Yesterday I caught up with a good friend to tour some of the buildings that were opened to the public for the inaugural Brisbane Open House. Since we would be doing quite a bit of walking, I built my outfit from the shoes (purple Converse hi-tops) up.
Flicking through my tops, I pulled out my “I’M FAT LET’S PARTY” t-shirt.
I looked at it thoughtfully. Bright, fire engine red, with huge white block letters emblazoned across my chest. Since I bought it about six months ago, I’ve only been brave enough to wear it down to the shops, and to the movies under a buttoned cardigan. I’ve been afraid that people might heckle me, might yell nasty things at me, or just give me that look, that “What is she thinking?” look. I’m still on my fat acceptance journey, and wearing something that might invite such comments seemed to me to be tempting fate a little bit.
That was six months ago, though. I’ve come a long way since then!
Wearing a t-shirt like this when you’re thin (and it is available in sizes from an S) is no doubt amusing for the wearer – “Haha, oh I’m SOOO FUNNY, this is IRONY YOU GUYS”. Wearing it when you’re actually fat, I think, becomes almost a little activism. T-shirt activism.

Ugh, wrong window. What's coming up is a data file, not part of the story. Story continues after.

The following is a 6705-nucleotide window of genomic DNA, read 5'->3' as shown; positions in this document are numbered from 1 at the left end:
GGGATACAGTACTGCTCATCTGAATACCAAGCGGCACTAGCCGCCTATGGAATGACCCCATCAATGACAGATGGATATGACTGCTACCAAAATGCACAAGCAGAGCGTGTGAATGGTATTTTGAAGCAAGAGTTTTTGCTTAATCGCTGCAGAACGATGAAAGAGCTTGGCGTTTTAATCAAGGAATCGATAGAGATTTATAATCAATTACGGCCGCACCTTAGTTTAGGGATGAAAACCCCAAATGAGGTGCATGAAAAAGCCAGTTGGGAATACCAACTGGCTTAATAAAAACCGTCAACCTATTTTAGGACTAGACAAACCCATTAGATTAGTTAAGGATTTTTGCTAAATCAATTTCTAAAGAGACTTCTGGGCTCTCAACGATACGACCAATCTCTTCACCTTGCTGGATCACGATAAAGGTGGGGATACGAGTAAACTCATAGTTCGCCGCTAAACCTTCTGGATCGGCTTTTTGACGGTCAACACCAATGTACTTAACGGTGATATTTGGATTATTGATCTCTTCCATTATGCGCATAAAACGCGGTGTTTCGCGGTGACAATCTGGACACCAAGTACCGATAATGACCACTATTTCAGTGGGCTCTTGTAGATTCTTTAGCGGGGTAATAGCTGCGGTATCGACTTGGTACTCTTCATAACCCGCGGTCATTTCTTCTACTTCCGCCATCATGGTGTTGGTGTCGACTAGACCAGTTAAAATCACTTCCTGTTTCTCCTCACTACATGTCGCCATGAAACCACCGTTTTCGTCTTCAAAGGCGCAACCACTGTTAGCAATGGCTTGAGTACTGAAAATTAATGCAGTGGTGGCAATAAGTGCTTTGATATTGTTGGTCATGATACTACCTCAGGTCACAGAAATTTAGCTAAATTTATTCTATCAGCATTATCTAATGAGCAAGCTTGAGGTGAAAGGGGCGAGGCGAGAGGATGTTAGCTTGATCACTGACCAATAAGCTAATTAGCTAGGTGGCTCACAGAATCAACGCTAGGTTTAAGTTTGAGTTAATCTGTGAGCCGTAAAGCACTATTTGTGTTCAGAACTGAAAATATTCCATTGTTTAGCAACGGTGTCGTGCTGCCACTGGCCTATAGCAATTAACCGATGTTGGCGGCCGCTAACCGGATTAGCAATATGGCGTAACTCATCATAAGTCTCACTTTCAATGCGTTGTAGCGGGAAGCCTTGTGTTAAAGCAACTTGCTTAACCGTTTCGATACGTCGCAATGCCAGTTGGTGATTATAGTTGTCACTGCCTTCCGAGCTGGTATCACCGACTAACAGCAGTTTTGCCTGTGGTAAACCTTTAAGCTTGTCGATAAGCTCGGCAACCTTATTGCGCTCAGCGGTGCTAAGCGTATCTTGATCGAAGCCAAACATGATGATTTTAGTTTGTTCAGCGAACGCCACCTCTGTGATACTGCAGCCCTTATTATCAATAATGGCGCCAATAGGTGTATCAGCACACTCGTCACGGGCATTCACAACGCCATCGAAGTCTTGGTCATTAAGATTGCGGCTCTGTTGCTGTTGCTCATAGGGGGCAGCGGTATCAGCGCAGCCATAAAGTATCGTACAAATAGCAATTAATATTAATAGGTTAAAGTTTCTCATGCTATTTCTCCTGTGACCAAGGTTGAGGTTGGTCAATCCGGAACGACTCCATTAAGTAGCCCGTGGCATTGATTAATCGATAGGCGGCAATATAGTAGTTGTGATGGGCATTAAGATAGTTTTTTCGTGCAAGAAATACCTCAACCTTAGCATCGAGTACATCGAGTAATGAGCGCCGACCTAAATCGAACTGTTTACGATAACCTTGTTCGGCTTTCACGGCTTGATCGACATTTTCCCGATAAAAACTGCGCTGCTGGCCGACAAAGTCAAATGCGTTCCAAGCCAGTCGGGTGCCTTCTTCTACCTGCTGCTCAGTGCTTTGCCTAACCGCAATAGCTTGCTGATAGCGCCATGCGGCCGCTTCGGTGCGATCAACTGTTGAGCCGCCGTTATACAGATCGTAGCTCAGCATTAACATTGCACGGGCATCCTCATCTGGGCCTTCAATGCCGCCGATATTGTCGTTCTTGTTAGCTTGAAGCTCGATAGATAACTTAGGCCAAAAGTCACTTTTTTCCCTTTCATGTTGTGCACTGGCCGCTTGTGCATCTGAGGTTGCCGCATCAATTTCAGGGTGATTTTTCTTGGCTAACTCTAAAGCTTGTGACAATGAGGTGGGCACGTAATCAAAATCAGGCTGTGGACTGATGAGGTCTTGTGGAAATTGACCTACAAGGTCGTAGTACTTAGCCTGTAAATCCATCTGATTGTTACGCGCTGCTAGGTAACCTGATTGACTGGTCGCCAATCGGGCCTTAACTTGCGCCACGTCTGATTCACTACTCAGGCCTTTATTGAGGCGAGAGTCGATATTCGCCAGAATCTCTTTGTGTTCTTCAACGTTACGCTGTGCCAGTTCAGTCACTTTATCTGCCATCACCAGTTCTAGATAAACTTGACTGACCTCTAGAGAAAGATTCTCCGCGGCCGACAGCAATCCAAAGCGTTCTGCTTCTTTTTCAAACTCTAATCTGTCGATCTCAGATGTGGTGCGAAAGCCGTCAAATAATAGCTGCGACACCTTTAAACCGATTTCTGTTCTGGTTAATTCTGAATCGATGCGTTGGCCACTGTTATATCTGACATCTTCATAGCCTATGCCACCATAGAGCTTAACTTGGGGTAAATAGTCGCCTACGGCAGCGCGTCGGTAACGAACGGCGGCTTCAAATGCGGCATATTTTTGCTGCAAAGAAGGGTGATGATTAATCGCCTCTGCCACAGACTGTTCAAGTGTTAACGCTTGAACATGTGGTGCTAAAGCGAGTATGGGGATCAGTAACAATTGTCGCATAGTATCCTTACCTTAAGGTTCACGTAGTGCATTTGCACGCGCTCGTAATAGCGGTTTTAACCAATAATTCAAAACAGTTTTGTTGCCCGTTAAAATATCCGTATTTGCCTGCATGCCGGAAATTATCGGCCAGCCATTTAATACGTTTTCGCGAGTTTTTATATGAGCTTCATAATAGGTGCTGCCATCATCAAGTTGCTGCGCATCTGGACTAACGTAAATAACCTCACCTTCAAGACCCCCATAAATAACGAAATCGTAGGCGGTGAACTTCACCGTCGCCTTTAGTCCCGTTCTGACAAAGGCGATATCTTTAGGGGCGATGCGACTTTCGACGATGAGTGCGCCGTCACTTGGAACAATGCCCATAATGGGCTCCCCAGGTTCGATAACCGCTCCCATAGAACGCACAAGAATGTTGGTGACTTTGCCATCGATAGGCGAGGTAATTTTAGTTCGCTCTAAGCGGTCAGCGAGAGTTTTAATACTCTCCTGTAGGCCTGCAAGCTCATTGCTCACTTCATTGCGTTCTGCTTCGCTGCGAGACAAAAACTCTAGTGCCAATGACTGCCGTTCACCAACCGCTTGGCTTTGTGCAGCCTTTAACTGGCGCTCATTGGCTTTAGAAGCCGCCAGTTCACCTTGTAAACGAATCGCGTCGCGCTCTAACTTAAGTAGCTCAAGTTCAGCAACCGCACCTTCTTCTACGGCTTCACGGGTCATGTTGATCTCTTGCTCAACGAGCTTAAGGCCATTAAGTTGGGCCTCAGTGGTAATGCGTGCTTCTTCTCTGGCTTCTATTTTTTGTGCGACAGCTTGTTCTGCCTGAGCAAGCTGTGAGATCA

So I put it on, with a flippy grey skirt and my purple Converse, and an open grey cardigan. It felt really good. Yes, I’m fat, what are you gonna do about it? I felt almost like I was subversively calling people out as they slowed to read what that fat girl was wearing written across her chest.
I met my friend, who grinned at me, and told me that she loved my shirt. The barista who took our coffee order squinted at my chest, and asked what it said; she smiled broadly and told me “That’s awesome!”. When I went to pick up the maxi dress I’d left at the alteration shop to be hemmed, the woman serving me said my shirt was great too.
I’m sure there were plenty of people who read my shirt and thought to themselves that I was revelling in my gluttony, or giggled to their friends about the shameless fat girl, or gave me the side-eye. But that doesn’t matter to me. Because I’m sure that there were people who smiled, or thought to themselves that their fat friends were wonderful no matter their size, or that maybe not all fat people were lazy, stinky and stupid. I count that as a win for fat acceptance.
Would you wear something proclaiming your size acceptance beliefs in public? Tell me what you think!